This is why when I talk about podcast interviews, I talk so much about having something like a resource page or a go-to opt-in. Have them go to one thing. In your outro, it should again be have them go to one thing, it should not be “You could call me, you could email me, you can send a carrier pigeon, you could buy this offer, this offer, or this offer, join this program, or attend this event.” No. It’s “Here’s what’s next.”
This is why having a couple versions of this outro might be beneficial to you. In different seasons, that outro might be different. You might be, and very likely will be, changing this more frequently than you are your introduction. Your intro is going to probably stay more consistent than your outro, especially if you’re somebody who has different sales offers in different seasons of the business.
If you’ve got a couple of ways to work with you, this might change depending on what you have open at that time, and that’s cool. But it can’t be all the things in every episode. It needs to be one thing in each episode. If you want to have different calls-to-action in your episode, that’s cool, that’s absolutely fine. But what we’re talking about now is your outro.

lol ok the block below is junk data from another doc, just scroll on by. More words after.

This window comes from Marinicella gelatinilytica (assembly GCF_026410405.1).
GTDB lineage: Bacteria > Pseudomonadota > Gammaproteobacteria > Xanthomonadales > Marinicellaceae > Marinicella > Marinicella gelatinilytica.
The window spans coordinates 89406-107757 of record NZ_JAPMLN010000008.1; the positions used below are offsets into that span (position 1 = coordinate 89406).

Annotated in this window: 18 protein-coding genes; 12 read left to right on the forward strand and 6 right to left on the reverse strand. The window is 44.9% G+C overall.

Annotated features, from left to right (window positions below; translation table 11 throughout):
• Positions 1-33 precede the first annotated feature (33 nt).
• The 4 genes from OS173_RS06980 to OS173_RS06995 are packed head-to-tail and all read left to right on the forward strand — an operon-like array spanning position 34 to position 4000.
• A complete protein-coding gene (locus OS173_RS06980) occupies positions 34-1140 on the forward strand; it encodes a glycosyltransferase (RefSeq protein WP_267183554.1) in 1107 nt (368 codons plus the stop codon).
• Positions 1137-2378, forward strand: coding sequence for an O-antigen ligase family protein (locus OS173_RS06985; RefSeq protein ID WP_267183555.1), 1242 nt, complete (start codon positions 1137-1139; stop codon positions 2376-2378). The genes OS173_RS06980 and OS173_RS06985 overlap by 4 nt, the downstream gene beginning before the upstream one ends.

You’ll notice there are almost always at least two options, calls-to-action in this show.
In the beginning, we talk about The Podcast Newsroom, and at the end, we talk about podcast production (usually) but occasionally something else. In this series we’ve been talking about those Podcast Strategy Intensives because that’s what we’re talking about right now, that’s what we’re working towards right now and so I want you to be thinking about what’s the one thing I want them to go do after this bit of content. After this thing we talked about, what is the thing they do next? If you don’t know what that is, you need to rework the episode, not the outro.
Head over to uncommonlymore.com/intensive and grab your spot at one of those Podcast Strategy Intensives. We’ll talk about this together. I will see you next week for part three of our podcast housekeeping series.